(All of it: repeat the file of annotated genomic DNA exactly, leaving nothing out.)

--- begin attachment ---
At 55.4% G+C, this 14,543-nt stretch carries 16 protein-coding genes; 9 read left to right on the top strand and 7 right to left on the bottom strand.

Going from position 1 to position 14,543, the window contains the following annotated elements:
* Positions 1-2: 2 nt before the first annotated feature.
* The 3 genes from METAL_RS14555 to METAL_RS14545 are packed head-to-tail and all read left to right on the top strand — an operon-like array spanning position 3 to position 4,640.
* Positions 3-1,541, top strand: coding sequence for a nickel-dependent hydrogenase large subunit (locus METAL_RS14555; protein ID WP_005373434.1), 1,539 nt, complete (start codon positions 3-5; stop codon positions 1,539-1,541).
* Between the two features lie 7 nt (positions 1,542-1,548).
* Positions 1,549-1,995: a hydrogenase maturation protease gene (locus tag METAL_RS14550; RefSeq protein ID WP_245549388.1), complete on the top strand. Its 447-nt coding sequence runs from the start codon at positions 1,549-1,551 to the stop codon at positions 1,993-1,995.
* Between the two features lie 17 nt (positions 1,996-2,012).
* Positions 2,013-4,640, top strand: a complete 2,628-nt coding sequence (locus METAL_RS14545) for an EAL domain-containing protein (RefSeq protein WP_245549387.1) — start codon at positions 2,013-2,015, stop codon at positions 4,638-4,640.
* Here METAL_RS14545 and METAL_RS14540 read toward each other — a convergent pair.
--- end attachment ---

At 55.4% G+C, this 14,543-nt stretch carries 16 protein-coding genes; 9 read left to right on the top strand and 7 right to left on the bottom strand.

Going from position 1 to position 14,543, the window contains the following annotated elements:
* Positions 1-2: 2 nt before the first annotated feature.
* The 3 genes from METAL_RS14555 to METAL_RS14545 are packed head-to-tail and all read left to right on the top strand — an operon-like array spanning position 3 to position 4,640.
* Positions 3-1,541, top strand: coding sequence for a nickel-dependent hydrogenase large subunit (locus METAL_RS14555; protein ID WP_005373434.1), 1,539 nt, complete (start codon positions 3-5; stop codon positions 1,539-1,541).
* Between the two features lie 7 nt (positions 1,542-1,548).
* Positions 1,549-1,995: a hydrogenase maturation protease gene (locus tag METAL_RS14550; RefSeq protein ID WP_245549388.1), complete on the top strand. Its 447-nt coding sequence runs from the start codon at positions 1,549-1,551 to the stop codon at positions 1,993-1,995.
* Between the two features lie 17 nt (positions 1,996-2,012).
* Positions 2,013-4,640, top strand: a complete 2,628-nt coding sequence (locus METAL_RS14545) for an EAL domain-containing protein (RefSeq protein WP_245549387.1) — start codon at positions 2,013-2,015, stop codon at positions 4,638-4,640.
* Here METAL_RS14545 and METAL_RS14540 read toward each other — a convergent pair.